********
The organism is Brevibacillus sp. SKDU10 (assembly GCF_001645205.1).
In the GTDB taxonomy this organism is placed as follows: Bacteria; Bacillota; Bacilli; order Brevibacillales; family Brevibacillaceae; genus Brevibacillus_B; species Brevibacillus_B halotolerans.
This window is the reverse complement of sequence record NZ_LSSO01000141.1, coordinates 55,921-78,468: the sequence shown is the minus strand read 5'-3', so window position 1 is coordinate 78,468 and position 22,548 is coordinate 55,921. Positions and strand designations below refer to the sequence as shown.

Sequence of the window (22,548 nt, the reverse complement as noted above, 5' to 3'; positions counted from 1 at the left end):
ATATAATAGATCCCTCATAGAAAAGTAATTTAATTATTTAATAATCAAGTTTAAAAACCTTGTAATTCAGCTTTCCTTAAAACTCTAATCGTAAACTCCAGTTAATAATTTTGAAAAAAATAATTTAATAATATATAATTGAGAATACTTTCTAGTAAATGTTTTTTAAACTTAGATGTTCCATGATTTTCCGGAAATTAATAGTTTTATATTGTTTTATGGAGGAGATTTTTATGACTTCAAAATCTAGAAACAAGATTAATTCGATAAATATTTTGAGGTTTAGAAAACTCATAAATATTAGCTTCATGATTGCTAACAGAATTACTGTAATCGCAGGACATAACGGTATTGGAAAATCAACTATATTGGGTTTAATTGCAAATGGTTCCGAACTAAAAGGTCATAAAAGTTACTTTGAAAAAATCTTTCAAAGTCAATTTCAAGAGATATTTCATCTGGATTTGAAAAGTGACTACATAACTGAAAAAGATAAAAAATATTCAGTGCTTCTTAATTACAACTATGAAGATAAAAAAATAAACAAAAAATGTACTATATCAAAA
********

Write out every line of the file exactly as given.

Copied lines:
The organism is Brevibacillus sp. SKDU10 (assembly GCF_001645205.1).
In the GTDB taxonomy this organism is placed as follows: Bacteria; Bacillota; Bacilli; order Brevibacillales; family Brevibacillaceae; genus Brevibacillus_B; species Brevibacillus_B halotolerans.
This window is the reverse complement of sequence record NZ_LSSO01000141.1, coordinates 55,921-78,468: the sequence shown is the minus strand read 5'-3', so window position 1 is coordinate 78,468 and position 22,548 is coordinate 55,921. Positions and strand designations below refer to the sequence as shown.

Sequence of the window (22,548 nt, the reverse complement as noted above, 5' to 3'; positions counted from 1 at the left end):
ATATAATAGATCCCTCATAGAAAAGTAATTTAATTATTTAATAATCAAGTTTAAAAACCTTGTAATTCAGCTTTCCTTAAAACTCTAATCGTAAACTCCAGTTAATAATTTTGAAAAAAATAATTTAATAATATATAATTGAGAATACTTTCTAGTAAATGTTTTTTAAACTTAGATGTTCCATGATTTTCCGGAAATTAATAGTTTTATATTGTTTTATGGAGGAGATTTTTATGACTTCAAAATCTAGAAACAAGATTAATTCGATAAATATTTTGAGGTTTAGAAAACTCATAAATATTAGCTTCATGATTGCTAACAGAATTACTGTAATCGCAGGACATAACGGTATTGGAAAATCAACTATATTGGGTTTAATTGCAAATGGTTCCGAACTAAAAGGTCATAAAAGTTACTTTGAAAAAATCTTTCAAAGTCAATTTCAAGAGATATTTCATCTGGATTTGAAAAGTGACTACATAACTGAAAAAGATAAAAAATATTCAGTGCTTCTTAATTACAACTATGAAGATAAAAAAATAAACAAAAAATGTACTATATCAAAA